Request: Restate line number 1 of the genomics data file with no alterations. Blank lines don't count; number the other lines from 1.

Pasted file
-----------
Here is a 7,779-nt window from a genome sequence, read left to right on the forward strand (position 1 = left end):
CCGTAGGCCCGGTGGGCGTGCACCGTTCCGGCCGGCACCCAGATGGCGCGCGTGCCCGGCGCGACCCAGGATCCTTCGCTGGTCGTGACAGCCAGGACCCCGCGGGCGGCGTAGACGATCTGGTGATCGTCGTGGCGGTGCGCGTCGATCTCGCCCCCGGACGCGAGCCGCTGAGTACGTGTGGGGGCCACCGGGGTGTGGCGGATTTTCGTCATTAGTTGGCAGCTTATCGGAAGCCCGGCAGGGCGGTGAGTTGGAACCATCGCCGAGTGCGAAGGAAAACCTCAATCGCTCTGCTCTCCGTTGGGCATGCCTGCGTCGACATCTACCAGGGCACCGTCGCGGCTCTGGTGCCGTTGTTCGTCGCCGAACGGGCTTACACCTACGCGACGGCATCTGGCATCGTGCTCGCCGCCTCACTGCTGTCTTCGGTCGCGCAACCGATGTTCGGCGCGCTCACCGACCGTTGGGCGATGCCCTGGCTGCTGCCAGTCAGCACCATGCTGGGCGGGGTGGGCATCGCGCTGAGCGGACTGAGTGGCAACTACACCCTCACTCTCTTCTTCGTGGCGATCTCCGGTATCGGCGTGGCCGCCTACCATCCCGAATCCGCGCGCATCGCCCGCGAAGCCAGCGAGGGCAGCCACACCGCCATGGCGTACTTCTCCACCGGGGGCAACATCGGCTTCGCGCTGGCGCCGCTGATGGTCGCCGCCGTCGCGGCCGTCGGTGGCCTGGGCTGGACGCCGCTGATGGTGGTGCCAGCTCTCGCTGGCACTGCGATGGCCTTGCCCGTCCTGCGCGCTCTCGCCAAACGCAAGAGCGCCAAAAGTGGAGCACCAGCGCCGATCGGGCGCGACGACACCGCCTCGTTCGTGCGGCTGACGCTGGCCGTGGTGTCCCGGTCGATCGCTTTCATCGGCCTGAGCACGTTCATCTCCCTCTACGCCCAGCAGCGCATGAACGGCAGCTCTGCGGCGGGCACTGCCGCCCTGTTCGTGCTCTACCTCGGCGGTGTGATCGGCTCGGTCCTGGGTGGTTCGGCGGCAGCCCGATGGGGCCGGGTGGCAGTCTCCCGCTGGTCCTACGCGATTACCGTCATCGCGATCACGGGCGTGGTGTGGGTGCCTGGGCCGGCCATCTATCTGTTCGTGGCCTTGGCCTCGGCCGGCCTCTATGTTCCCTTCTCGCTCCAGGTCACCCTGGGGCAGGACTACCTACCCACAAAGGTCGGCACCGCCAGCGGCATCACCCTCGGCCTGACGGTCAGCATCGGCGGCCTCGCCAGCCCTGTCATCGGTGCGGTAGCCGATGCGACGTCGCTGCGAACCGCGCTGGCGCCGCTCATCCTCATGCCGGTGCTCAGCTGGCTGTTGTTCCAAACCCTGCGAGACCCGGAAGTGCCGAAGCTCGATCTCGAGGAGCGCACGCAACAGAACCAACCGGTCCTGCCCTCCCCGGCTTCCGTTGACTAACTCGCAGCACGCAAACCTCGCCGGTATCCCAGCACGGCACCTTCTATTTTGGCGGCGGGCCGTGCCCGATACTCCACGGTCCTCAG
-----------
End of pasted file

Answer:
Here is a 7,779-nt window from a genome sequence, read left to right on the forward strand (position 1 = left end):